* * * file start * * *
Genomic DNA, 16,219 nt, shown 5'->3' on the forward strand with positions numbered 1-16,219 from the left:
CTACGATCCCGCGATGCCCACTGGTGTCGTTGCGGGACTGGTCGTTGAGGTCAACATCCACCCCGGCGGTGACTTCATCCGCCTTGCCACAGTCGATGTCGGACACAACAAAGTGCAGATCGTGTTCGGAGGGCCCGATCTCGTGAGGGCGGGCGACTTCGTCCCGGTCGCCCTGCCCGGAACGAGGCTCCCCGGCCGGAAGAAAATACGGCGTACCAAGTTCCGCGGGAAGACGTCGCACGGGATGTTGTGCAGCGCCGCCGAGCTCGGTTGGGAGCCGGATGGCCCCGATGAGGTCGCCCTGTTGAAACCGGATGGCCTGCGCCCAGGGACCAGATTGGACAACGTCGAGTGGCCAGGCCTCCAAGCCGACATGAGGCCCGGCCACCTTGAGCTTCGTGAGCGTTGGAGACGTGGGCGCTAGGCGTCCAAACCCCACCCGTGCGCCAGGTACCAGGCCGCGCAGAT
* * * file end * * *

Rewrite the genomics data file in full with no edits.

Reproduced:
Genomic DNA, 16,219 nt, shown 5'->3' on the forward strand with positions numbered 1-16,219 from the left:
CTACGATCCCGCGATGCCCACTGGTGTCGTTGCGGGACTGGTCGTTGAGGTCAACATCCACCCCGGCGGTGACTTCATCCGCCTTGCCACAGTCGATGTCGGACACAACAAAGTGCAGATCGTGTTCGGAGGGCCCGATCTCGTGAGGGCGGGCGACTTCGTCCCGGTCGCCCTGCCCGGAACGAGGCTCCCCGGCCGGAAGAAAATACGGCGTACCAAGTTCCGCGGGAAGACGTCGCACGGGATGTTGTGCAGCGCCGCCGAGCTCGGTTGGGAGCCGGATGGCCCCGATGAGGTCGCCCTGTTGAAACCGGATGGCCTGCGCCCAGGGACCAGATTGGACAACGTCGAGTGGCCAGGCCTCCAAGCCGACATGAGGCCCGGCCACCTTGAGCTTCGTGAGCGTTGGAGACGTGGGCGCTAGGCGTCCAAACCCCACCCGTGCGCCAGGTACCAGGCCGCGCAGAT